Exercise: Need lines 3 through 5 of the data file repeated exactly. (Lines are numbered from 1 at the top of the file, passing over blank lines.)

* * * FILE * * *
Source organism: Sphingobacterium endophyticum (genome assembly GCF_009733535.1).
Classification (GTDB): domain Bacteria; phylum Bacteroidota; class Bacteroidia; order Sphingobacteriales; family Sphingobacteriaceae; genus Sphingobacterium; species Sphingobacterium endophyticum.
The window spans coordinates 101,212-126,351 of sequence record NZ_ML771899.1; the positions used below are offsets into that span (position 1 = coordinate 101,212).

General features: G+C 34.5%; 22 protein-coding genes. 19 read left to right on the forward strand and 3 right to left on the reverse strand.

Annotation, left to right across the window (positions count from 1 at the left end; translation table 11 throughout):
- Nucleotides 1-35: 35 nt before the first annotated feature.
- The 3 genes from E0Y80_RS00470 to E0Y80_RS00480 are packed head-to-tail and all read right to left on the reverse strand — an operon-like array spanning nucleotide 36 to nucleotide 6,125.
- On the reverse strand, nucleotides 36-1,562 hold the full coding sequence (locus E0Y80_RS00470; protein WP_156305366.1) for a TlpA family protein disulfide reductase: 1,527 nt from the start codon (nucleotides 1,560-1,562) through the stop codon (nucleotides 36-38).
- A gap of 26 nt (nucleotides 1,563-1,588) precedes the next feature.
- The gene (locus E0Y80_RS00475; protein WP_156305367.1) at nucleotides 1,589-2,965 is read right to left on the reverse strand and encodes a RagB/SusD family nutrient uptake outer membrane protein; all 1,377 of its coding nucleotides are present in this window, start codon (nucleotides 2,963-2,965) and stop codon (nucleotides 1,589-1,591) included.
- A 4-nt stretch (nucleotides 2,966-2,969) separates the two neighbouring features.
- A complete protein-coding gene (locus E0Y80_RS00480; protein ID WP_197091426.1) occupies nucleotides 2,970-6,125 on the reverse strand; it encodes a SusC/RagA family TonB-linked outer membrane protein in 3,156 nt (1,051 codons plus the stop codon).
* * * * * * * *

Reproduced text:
The window spans coordinates 101,212-126,351 of sequence record NZ_ML771899.1; the positions used below are offsets into that span (position 1 = coordinate 101,212).

General features: G+C 34.5%; 22 protein-coding genes. 19 read left to right on the forward strand and 3 right to left on the reverse strand.

Annotation, left to right across the window (positions count from 1 at the left end; translation table 11 throughout):